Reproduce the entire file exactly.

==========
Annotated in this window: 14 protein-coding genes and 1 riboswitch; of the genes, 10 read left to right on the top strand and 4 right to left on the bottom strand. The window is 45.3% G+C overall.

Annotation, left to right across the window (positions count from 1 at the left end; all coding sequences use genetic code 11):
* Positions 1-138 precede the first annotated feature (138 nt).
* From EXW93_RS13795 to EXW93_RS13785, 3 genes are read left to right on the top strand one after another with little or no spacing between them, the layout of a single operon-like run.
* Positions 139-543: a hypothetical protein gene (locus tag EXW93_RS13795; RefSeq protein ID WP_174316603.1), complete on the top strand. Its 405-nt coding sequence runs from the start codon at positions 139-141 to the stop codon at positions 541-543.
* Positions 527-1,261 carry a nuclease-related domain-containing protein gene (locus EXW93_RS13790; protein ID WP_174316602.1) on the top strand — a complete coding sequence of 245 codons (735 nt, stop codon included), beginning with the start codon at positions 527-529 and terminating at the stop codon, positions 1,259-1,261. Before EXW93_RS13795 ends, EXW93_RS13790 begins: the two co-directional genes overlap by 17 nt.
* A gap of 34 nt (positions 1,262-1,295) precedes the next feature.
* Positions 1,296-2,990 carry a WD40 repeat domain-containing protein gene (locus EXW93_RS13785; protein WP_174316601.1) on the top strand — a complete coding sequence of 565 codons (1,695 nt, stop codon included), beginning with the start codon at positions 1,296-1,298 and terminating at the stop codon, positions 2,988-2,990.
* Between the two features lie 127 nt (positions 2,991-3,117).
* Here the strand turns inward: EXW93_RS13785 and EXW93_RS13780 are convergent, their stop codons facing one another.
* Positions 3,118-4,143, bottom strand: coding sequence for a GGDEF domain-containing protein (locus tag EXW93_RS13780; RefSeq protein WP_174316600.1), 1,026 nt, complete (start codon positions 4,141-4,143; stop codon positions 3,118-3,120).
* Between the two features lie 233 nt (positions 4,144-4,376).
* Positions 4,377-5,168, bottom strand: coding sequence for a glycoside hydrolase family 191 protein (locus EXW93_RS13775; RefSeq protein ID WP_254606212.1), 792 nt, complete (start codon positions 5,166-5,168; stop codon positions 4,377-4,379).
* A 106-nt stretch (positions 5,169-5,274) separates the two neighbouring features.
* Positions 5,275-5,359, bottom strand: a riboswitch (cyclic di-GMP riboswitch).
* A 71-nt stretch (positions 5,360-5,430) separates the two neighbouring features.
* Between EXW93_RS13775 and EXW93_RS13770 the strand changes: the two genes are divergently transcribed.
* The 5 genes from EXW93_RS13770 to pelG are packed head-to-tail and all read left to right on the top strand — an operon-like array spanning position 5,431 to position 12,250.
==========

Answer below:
Annotated in this window: 14 protein-coding genes and 1 riboswitch; of the genes, 10 read left to right on the top strand and 4 right to left on the bottom strand. The window is 45.3% G+C overall.

Annotation, left to right across the window (positions count from 1 at the left end; all coding sequences use genetic code 11):
* Positions 1-138 precede the first annotated feature (138 nt).
* From EXW93_RS13795 to EXW93_RS13785, 3 genes are read left to right on the top strand one after another with little or no spacing between them, the layout of a single operon-like run.
* Positions 139-543: a hypothetical protein gene (locus tag EXW93_RS13795; RefSeq protein ID WP_174316603.1), complete on the top strand. Its 405-nt coding sequence runs from the start codon at positions 139-141 to the stop codon at positions 541-543.
* Positions 527-1,261 carry a nuclease-related domain-containing protein gene (locus EXW93_RS13790; protein ID WP_174316602.1) on the top strand — a complete coding sequence of 245 codons (735 nt, stop codon included), beginning with the start codon at positions 527-529 and terminating at the stop codon, positions 1,259-1,261. Before EXW93_RS13795 ends, EXW93_RS13790 begins: the two co-directional genes overlap by 17 nt.
* A gap of 34 nt (positions 1,262-1,295) precedes the next feature.
* Positions 1,296-2,990 carry a WD40 repeat domain-containing protein gene (locus EXW93_RS13785; protein WP_174316601.1) on the top strand — a complete coding sequence of 565 codons (1,695 nt, stop codon included), beginning with the start codon at positions 1,296-1,298 and terminating at the stop codon, positions 2,988-2,990.
* Between the two features lie 127 nt (positions 2,991-3,117).
* Here the strand turns inward: EXW93_RS13785 and EXW93_RS13780 are convergent, their stop codons facing one another.
* Positions 3,118-4,143, bottom strand: coding sequence for a GGDEF domain-containing protein (locus tag EXW93_RS13780; RefSeq protein WP_174316600.1), 1,026 nt, complete (start codon positions 4,141-4,143; stop codon positions 3,118-3,120).
* Between the two features lie 233 nt (positions 4,144-4,376).
* Positions 4,377-5,168, bottom strand: coding sequence for a glycoside hydrolase family 191 protein (locus EXW93_RS13775; RefSeq protein ID WP_254606212.1), 792 nt, complete (start codon positions 5,166-5,168; stop codon positions 4,377-4,379).
* A 106-nt stretch (positions 5,169-5,274) separates the two neighbouring features.
* Positions 5,275-5,359, bottom strand: a riboswitch (cyclic di-GMP riboswitch).
* A 71-nt stretch (positions 5,360-5,430) separates the two neighbouring features.
* Between EXW93_RS13775 and EXW93_RS13770 the strand changes: the two genes are divergently transcribed.
* The 5 genes from EXW93_RS13770 to pelG are packed head-to-tail and all read left to right on the top strand — an operon-like array spanning position 5,431 to position 12,250.